An investigation into the contribution made by primary art coordinators to the development of the teaching of art: the evolution of identities, understanding and practice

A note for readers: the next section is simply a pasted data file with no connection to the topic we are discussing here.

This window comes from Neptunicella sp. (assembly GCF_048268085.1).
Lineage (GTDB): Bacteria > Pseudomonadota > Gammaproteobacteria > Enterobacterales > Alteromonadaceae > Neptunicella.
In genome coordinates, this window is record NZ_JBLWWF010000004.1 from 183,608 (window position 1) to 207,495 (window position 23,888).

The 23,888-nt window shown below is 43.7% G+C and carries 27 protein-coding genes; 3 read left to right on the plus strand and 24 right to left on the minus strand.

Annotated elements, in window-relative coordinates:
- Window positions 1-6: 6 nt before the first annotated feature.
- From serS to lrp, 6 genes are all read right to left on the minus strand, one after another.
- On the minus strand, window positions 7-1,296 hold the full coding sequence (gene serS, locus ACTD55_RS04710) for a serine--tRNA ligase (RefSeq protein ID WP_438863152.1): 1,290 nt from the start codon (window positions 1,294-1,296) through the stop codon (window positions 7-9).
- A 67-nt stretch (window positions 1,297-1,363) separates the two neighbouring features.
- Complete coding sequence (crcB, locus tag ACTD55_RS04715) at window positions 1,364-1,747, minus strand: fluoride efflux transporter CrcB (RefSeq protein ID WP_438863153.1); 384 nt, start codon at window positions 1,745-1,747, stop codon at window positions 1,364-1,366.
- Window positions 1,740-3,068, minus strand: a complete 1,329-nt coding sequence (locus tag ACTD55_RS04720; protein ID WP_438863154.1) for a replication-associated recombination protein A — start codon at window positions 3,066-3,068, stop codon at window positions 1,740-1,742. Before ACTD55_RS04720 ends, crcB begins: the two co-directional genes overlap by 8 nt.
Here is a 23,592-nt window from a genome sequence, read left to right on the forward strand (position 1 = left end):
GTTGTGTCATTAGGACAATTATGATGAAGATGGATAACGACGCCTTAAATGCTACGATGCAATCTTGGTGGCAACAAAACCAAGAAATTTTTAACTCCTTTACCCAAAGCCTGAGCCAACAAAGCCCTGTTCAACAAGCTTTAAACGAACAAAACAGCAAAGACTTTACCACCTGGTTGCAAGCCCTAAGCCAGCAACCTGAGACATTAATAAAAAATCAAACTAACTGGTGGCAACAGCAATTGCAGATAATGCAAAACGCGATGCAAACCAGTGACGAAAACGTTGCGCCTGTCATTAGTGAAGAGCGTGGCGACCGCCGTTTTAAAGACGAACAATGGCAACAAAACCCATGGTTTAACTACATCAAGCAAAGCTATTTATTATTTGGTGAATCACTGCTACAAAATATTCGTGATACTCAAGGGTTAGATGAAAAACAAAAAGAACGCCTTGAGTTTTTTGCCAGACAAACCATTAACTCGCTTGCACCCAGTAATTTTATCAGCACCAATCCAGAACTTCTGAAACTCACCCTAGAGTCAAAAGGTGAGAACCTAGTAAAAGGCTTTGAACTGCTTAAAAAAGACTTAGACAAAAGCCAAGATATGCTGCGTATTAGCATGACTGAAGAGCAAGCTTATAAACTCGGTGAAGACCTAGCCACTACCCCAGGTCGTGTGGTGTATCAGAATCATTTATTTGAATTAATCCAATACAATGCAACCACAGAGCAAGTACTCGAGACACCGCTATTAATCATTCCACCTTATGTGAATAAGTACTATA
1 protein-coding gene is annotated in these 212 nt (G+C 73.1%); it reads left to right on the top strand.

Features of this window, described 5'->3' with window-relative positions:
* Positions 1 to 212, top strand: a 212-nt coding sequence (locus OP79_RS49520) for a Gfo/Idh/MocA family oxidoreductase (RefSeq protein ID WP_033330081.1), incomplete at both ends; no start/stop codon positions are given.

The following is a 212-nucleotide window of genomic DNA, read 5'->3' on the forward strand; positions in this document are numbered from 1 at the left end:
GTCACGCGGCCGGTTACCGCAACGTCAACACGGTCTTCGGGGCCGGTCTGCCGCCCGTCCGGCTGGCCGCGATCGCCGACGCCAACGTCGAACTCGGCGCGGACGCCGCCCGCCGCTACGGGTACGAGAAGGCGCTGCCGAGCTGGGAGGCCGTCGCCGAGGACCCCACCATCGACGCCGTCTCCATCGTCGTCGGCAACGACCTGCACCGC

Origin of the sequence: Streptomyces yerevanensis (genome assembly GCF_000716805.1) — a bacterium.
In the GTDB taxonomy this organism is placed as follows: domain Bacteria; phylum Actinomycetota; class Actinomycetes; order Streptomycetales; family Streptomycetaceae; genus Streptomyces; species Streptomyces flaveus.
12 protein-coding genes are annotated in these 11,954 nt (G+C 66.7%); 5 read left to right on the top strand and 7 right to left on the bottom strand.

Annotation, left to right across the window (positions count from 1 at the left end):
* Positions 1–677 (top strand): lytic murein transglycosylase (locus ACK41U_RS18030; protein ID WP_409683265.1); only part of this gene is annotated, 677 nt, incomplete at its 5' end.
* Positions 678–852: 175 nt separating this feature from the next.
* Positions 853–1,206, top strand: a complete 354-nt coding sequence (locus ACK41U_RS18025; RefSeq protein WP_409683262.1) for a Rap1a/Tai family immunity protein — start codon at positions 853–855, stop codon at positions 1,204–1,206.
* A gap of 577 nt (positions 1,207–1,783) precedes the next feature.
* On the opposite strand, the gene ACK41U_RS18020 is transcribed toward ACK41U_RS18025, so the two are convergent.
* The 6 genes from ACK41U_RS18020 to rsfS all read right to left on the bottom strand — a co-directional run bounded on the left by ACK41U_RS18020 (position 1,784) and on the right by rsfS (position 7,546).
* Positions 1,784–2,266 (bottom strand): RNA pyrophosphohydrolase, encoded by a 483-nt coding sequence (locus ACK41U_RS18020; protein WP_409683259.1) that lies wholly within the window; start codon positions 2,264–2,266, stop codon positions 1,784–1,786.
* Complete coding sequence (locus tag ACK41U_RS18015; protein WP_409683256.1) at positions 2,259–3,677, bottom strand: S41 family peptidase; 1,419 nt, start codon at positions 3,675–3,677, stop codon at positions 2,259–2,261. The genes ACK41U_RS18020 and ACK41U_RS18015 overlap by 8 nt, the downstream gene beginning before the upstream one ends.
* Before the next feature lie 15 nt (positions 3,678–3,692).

The study is situated within a feminist paradigm to consider the identity, experience, practice and understanding of art and design coordinators (also known as subject leaders) in primary schools across the South East of England. \ud \ud A postal survey was sent to the 550 primary schools involved in partnership work with a single university and yielded a return rate of 40.7% (n = 224). The survey included elements of common practice by coordinators of all curriculum subjects as identified by Fletcher and Bell (1999) to allow comparison. These were analysed using the Chi-Square Test to establish statistical differences in the recorded responses. The emergent themes were explored through individual interviews with 32 teachers, allowing deeper probing. A number of the interviewees took part in a further interview discussion which explored their understanding and attitudes towards artworks (n = 25) by looking at images based on the work of Downing and Watson (2004). Of these, 17 coordinators allowed close scrutiny of their paper files, folders and records for analysis. Additionally, 9 advisory personnel (including inspectors, advisors, ITE tutors and an author responsible for publishing a practical developmental guide for coordinators) were interviewed to provide a wider context for the study.\ud \ud The qualitative and quantitative data collected from these opportunities revealed issues which clearly link to factors of power, gender and knowledge within patriarchal structures. These are considered in some detail in an attempt to faithfully present the individuals and the situations encountered in the study. There is a strong sense that the primary teachers leading art and design have not been adequately heard before and that earlier attempts to record their views have been subdued, edited or even deleted by those with the power to make such choices.\ud \ud The research study concludes with a series of recommendations for further developing the role, particularly for those based in schools; the art coordinators themselves and the professionals involved in ITE/CPD work demonstrating how the understanding and application of the model of empowered leadership proposed by Thurber and Zimmerman (2002) might facilitate improvement.